Certain illnesses have a strong association with specific professions. For example, black lung or coal workers’ pneumoconiosis is strongly associated with those who work in mining. Similarly, many people associate post-traumatic stress disorder (PTSD) with service in the military.

There is no question that military service members are often subject to unfortunate and traumatic circumstances during their service that leave them at increased risk for PTSD when compared with the civilian population. However, military members are far from the only people vulnerable to PTSD.

People from a variety of backgrounds and careers, including homemakers who don’t even have a profession outside the house, could potentially develop PTSD. In some cases, the condition will be serious and long-lasting enough to allow someone to qualify for disability benefits.

Who might develop PTSD beyond just soldiers?

PTSD often has nothing to do with someone’s line of work. People can experience many kinds of trauma, including witnessing a terrible act of violence, a car crash or a natural disaster. Spousal abuse and sexual assault are also common sources of PTSD, which may be part of the reason why women are twice as likely as men to develop PTSD.

Overall, it remains a common mental health disability, with estimates indicating that 3.5% of the population in the United States suffers from it at any given time. People who drive for a living, first responders, medical professionals and many others could develop PTSD because of something they experience at work. Countless others will develop this condition because of something that happens in their personal life.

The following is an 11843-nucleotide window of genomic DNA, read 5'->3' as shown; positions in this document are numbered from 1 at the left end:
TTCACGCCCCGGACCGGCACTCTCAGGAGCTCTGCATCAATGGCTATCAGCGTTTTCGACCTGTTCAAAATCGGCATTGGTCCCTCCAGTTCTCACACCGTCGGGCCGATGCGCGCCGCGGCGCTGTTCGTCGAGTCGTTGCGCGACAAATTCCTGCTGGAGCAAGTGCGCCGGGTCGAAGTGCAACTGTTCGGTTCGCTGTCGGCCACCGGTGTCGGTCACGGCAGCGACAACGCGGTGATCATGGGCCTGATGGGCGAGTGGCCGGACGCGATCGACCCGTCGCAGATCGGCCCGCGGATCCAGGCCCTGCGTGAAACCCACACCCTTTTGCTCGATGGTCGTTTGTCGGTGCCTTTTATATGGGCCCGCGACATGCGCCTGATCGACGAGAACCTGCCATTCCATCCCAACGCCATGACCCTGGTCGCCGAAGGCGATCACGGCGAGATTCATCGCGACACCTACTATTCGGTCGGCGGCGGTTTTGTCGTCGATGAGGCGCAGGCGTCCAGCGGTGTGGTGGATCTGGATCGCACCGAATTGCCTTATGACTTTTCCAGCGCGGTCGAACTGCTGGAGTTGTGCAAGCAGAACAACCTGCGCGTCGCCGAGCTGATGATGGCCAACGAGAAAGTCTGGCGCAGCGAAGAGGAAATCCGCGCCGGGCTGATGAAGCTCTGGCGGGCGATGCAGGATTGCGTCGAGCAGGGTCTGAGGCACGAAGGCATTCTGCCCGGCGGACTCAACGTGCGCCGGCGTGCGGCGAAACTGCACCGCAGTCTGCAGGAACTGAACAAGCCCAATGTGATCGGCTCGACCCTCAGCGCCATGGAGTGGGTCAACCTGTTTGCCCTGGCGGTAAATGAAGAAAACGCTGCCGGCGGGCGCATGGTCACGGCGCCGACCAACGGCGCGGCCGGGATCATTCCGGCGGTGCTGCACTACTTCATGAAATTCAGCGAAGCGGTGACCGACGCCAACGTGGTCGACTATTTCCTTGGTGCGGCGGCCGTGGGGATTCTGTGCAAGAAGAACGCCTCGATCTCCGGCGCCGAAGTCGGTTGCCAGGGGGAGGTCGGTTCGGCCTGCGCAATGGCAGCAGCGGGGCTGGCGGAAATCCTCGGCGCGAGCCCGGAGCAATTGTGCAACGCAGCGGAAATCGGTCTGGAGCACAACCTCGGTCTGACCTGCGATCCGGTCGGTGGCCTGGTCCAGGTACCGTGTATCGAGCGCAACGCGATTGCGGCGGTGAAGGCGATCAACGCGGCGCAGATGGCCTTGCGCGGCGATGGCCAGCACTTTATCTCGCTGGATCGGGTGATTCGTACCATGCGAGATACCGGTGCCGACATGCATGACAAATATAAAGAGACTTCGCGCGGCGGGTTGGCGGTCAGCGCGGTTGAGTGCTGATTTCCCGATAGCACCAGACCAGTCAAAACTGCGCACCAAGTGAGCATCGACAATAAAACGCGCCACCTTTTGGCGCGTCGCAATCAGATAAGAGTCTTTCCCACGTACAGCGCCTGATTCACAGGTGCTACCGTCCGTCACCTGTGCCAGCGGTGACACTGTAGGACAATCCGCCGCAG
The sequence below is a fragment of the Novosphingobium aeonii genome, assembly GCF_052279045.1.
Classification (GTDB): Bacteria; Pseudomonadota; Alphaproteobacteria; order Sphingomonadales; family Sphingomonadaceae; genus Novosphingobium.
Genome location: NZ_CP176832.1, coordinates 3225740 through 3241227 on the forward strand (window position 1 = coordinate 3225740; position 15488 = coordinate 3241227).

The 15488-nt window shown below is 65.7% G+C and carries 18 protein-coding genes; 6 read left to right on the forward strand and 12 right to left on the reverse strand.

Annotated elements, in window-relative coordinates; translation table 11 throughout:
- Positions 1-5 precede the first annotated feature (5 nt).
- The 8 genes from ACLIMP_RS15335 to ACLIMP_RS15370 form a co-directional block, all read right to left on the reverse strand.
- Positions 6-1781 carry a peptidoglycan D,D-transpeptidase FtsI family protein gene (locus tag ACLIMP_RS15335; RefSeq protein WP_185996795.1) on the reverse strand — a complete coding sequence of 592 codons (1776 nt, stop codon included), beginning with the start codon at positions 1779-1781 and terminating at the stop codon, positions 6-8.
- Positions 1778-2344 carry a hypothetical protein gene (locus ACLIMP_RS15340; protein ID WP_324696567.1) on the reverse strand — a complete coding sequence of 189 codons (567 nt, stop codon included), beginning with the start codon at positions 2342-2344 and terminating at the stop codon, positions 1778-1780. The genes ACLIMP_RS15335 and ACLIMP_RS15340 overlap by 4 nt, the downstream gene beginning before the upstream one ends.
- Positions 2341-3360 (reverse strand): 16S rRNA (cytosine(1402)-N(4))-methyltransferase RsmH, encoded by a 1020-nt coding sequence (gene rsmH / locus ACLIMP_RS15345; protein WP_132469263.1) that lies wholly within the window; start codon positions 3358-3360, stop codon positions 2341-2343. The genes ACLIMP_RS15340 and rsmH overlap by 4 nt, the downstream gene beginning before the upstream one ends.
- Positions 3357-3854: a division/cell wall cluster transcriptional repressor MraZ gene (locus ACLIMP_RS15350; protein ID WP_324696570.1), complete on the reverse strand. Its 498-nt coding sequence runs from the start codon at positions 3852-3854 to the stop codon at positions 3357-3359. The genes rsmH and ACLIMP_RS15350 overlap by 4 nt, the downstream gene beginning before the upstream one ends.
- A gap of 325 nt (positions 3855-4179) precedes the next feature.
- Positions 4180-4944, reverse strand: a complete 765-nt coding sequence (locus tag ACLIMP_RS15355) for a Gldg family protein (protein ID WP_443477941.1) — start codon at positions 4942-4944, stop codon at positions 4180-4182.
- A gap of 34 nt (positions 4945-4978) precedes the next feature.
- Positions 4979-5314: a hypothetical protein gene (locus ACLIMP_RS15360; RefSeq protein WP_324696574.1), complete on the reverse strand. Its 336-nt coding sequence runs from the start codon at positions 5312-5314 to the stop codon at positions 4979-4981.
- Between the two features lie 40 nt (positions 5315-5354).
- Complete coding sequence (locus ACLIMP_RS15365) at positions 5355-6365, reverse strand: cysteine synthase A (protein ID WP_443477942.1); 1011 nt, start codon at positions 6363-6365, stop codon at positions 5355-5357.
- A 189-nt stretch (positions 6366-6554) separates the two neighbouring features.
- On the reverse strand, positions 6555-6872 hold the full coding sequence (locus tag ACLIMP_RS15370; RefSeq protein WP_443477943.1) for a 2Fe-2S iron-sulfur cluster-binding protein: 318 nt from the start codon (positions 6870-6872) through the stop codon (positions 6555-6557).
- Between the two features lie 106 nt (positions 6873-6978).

Is PTSD a qualifying disability?

The Social Security Administration recognizes a broad range of conditions that can cause permanent and severe disability. They have an entire category of mental health conditions that may qualify someone for Social Security Disability Insurance (SSDI) benefits. Within that mental health category, there is even a subcategory for trauma-related conditions.

PTSD absolutely can be a qualifying condition, especially if people struggle with daily operations, interacting with other people and other basic tasks as a result of their PTSD. Documentation of treatment efforts and how the condition impacts your ability to work or care for yourself can improve chances of establishing PTSD as a significant disability.